by Mrs. DeJong

Bryce Canyon National Park is by far one of the most unique of all of the national parks. The word "canyon," in the park's title is somewhat misleading. Most canyons are formed when river water erodes the landscape around it. Bryce Canyon, however, is formed by freeze-thaw cycles that split and carve the orange colored limestone into unusual wedge and column shapes.

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Rainbow Canyon
Location, Size, & Distance:


Bryce Canyon is in southwestern Utah, about 270 miles south of Salt Lake City. The park covers approximately 56.2 square miles, making it a fairly small national park in comparison to others. The park is located 1,294 miles from my hometown (Oskaloosa, Iowa) and would take 19 hours and 28 minutes to get there.

Park Hours:


The park is open 24 hours a day through out the year. Operating hours for the visitor center are as follows:

Summer 8am - 8pm (May - September)
Fall (October) 8:00 am - 6:00 pm
Winter (November - March) 8:00 am - 4:30 pm
Spring (April) 8:00 am - 6:00 pm

Climate:


At an elevation of 1000 feet, Bryce Canyon is slightly cooler than most of the state of Utah. Yearly temperatures vary from an average minimum of 9 °F in January to an average maximum of 83 °F in July. Extreme temperatures occur occasionally and range from −30 °F to 97 °F. The average precipitation totals range from 15 to 18 inches per year.

History:


The first "visitors" to the canyon were believed to be the Paleo-Indians that wandered the earth during the Ice Age. Other natives to the canyon were the Anasazi, Fremont, and Paiute Indians who hunted and lived in the canyon. Early settlers called the canyon "Unka-timpe-wa-wince-pockich" which means "red rocks standing like men in bowl shaped canyon."

In the 1870s a group of Mormon pioneers settled in the area, among them a man named Ebenezer Bryce. Ebenezer worked with the other settlers to complete a seven mile irrigation ditch from Paria Creek and built a road into the cliffs to make timber more accessible. When he settled in the area, people began referring to the area as Bryce's canyon, and over time the name stuck. Early reports say that when asked about his thoughts on the area, Bryce would comment "It's a heck of a place to lose a cow."

Bryce Canyon was named a national park by President Warren G, Harding on September 15, 1928.

Facts:


Bryce Canyon is a favorite place to see the stars because the sky is dark. In most rural places around the United States
2,500 stars can be seen on a clear night, while at Bryce Canyon, 7500 stars can be seen. Because of this, many astronomers visit the park throughout the year just to stargaze.

One of the most famous legends about the park was from early geologists who thought the hoodoo rock formations could cast a spell on you with their magical spires and towering arches.

Bryce Canyon is home of the Bryce Canyon Paintbrush a rare wildflower found only in southwestern Utah.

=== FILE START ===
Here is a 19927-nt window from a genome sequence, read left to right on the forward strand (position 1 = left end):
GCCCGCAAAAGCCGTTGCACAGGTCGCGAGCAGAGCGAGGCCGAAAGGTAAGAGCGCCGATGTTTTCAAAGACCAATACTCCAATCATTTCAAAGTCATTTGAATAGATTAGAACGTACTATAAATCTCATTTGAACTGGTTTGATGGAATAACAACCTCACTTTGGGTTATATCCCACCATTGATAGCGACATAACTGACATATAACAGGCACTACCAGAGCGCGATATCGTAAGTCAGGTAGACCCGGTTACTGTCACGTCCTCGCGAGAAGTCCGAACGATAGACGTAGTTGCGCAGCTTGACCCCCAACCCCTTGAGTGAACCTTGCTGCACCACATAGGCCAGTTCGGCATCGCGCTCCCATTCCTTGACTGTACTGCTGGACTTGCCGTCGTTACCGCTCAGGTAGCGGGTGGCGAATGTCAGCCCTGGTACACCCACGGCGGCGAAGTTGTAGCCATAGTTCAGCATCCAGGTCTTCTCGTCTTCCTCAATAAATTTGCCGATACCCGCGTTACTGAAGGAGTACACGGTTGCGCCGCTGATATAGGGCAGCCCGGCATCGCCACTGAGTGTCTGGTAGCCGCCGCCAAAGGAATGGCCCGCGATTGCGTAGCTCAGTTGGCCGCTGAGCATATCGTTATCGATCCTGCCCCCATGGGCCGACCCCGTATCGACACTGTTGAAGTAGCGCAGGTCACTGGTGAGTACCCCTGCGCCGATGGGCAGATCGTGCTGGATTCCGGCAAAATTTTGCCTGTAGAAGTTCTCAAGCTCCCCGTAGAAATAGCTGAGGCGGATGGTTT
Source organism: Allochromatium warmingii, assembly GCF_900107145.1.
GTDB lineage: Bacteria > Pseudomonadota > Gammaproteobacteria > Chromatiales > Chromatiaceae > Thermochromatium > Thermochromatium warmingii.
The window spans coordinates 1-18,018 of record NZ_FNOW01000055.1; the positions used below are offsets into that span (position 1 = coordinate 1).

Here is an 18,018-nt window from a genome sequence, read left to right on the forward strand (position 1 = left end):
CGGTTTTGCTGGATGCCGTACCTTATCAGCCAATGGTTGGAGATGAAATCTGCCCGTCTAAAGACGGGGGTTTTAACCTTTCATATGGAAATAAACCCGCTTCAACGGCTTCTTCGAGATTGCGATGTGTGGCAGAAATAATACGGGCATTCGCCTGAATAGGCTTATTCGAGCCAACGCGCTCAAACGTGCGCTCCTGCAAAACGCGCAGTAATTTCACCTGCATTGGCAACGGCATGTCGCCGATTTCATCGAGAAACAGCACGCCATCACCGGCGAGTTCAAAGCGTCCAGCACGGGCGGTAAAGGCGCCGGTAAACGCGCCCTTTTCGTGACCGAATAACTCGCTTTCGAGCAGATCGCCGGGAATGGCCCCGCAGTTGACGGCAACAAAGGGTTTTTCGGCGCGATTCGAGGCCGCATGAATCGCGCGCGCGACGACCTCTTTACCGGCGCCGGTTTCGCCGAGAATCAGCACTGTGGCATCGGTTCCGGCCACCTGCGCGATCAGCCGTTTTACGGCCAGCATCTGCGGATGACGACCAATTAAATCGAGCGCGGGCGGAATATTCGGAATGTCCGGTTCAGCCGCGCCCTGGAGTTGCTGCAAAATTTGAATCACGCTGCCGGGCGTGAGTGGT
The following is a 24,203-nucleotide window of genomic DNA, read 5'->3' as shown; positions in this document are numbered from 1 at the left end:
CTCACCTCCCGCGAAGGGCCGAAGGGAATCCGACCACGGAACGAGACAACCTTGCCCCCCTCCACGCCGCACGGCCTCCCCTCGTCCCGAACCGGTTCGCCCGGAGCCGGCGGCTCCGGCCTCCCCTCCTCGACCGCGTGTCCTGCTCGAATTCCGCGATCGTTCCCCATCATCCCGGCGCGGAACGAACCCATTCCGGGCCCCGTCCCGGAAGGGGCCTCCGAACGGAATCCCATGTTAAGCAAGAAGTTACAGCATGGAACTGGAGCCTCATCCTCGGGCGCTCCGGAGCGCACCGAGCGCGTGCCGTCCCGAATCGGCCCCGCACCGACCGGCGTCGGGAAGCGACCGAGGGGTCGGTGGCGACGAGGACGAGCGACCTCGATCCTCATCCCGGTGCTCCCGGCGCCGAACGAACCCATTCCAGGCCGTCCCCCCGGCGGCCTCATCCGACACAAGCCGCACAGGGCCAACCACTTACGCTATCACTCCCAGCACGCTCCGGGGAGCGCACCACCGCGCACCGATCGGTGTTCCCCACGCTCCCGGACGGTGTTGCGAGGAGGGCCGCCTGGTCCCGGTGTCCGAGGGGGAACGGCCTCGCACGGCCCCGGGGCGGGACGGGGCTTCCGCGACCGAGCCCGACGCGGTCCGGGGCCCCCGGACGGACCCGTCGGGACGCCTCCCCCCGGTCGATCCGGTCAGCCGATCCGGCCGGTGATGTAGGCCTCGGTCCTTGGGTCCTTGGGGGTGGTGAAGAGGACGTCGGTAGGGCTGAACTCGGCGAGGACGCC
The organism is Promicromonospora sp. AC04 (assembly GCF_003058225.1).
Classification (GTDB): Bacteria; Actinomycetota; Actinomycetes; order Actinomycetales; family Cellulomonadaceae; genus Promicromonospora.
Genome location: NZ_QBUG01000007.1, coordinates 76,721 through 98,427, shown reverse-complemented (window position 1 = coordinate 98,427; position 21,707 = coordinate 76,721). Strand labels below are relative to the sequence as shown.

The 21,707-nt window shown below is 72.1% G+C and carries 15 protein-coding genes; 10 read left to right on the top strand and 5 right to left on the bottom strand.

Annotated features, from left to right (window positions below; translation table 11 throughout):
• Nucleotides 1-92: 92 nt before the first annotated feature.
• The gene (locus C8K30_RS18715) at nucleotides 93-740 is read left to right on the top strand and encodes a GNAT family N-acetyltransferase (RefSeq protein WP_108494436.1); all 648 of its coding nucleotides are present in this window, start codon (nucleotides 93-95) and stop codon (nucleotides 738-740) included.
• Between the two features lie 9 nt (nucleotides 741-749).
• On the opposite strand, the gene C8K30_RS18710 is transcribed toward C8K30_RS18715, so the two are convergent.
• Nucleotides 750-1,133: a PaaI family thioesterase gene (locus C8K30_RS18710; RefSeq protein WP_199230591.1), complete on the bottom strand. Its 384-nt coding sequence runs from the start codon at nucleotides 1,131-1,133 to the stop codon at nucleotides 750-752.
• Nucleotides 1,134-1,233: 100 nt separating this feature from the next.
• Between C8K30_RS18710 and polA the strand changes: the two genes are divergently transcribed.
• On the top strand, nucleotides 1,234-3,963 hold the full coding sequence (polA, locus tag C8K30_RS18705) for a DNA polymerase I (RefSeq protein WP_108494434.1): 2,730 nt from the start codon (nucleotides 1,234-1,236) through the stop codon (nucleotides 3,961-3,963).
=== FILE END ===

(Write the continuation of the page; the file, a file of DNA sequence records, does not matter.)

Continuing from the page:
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Thor's Hammer


Things to See:


Visitors to the park are most thrilled to see the amazing rock formations throughout the park. Some of the most well-known formations are Thor's Hammer, the Natural Bridge, and Inspiration Point. Hundreds of "hoodoos" dot the landscape throughout the park. Hoodoos are the white to pink to red stone "statues" that rise from the floor of the canyon to the rim. These are natural wind, rain, and time structured stone wonders. Many visitors especially enjoy viewing the park at sunrise or sunset to watch the changing light and colors of the canyon. On clear days, visibility at Bryce canyon can stretch for more than 100 miles.

Wildlife that can be seen throughout the park include: mule deer, bobcat, fox, mountain, lion, coyote, marmot, ground squirrel, and prairie dog. Over 160 species of birds, including swifts, swallows, jays, ravens, nuthatches, eagles, and owls can be seen in the park.

Things to Do:


The most convenient way to view Bryce Canyon is to drive the many roads that run throughout the park. The best way, however, is to hike the trails down to the bottom of the canyon. Two to four hour guided horseback and mule rides are also available during the peak tourist season. In winter, many visitors will snowshoe hike or cross-country ski the many trails along the plateau. A variety of educational ranger programs are offered at various times throughout the day as well. Many visitors to the park enjoy visiting or staying overnight at the historic Bryce Canyon Lodge.


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Resources:

http://www.nps.gov/brca/
http://www.zionnational-park.com/bryce-canyon.htm
http://www.desertusa.com/bryce/du_bry_todo.html
http://commons.wikimedia.org/wiki/File:Thorshammer.jpg
http://commons.wikimedia.org/wiki/File:Bryce_Canyon_1_md.jpg
http://commons.wikimedia.org/wiki/File:Bryce_Canyon_Hoodoos.jpg